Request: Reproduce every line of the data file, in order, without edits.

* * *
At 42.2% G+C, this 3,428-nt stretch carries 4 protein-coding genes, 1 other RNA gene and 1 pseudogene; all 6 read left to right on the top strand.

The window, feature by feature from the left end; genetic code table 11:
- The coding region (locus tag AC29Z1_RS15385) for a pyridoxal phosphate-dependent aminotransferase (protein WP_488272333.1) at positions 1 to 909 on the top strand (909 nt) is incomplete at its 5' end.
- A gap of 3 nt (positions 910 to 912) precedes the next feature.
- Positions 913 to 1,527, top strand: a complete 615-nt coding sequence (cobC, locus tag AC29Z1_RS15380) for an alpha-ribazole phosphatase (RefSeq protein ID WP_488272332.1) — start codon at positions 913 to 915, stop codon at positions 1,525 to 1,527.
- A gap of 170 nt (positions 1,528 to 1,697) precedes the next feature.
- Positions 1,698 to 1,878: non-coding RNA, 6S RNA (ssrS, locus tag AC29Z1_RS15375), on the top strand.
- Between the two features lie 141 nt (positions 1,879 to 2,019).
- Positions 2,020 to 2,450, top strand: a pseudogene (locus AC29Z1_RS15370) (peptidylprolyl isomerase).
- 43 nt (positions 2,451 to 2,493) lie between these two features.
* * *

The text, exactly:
At 42.2% G+C, this 3,428-nt stretch carries 4 protein-coding genes, 1 other RNA gene and 1 pseudogene; all 6 read left to right on the top strand.

The window, feature by feature from the left end; genetic code table 11:
- The coding region (locus tag AC29Z1_RS15385) for a pyridoxal phosphate-dependent aminotransferase (protein WP_488272333.1) at positions 1 to 909 on the top strand (909 nt) is incomplete at its 5' end.
- A gap of 3 nt (positions 910 to 912) precedes the next feature.
- Positions 913 to 1,527, top strand: a complete 615-nt coding sequence (cobC, locus tag AC29Z1_RS15380) for an alpha-ribazole phosphatase (RefSeq protein ID WP_488272332.1) — start codon at positions 913 to 915, stop codon at positions 1,525 to 1,527.
- A gap of 170 nt (positions 1,528 to 1,697) precedes the next feature.
- Positions 1,698 to 1,878: non-coding RNA, 6S RNA (ssrS, locus tag AC29Z1_RS15375), on the top strand.
- Between the two features lie 141 nt (positions 1,879 to 2,019).
- Positions 2,020 to 2,450, top strand: a pseudogene (locus AC29Z1_RS15370) (peptidylprolyl isomerase).
- 43 nt (positions 2,451 to 2,493) lie between these two features.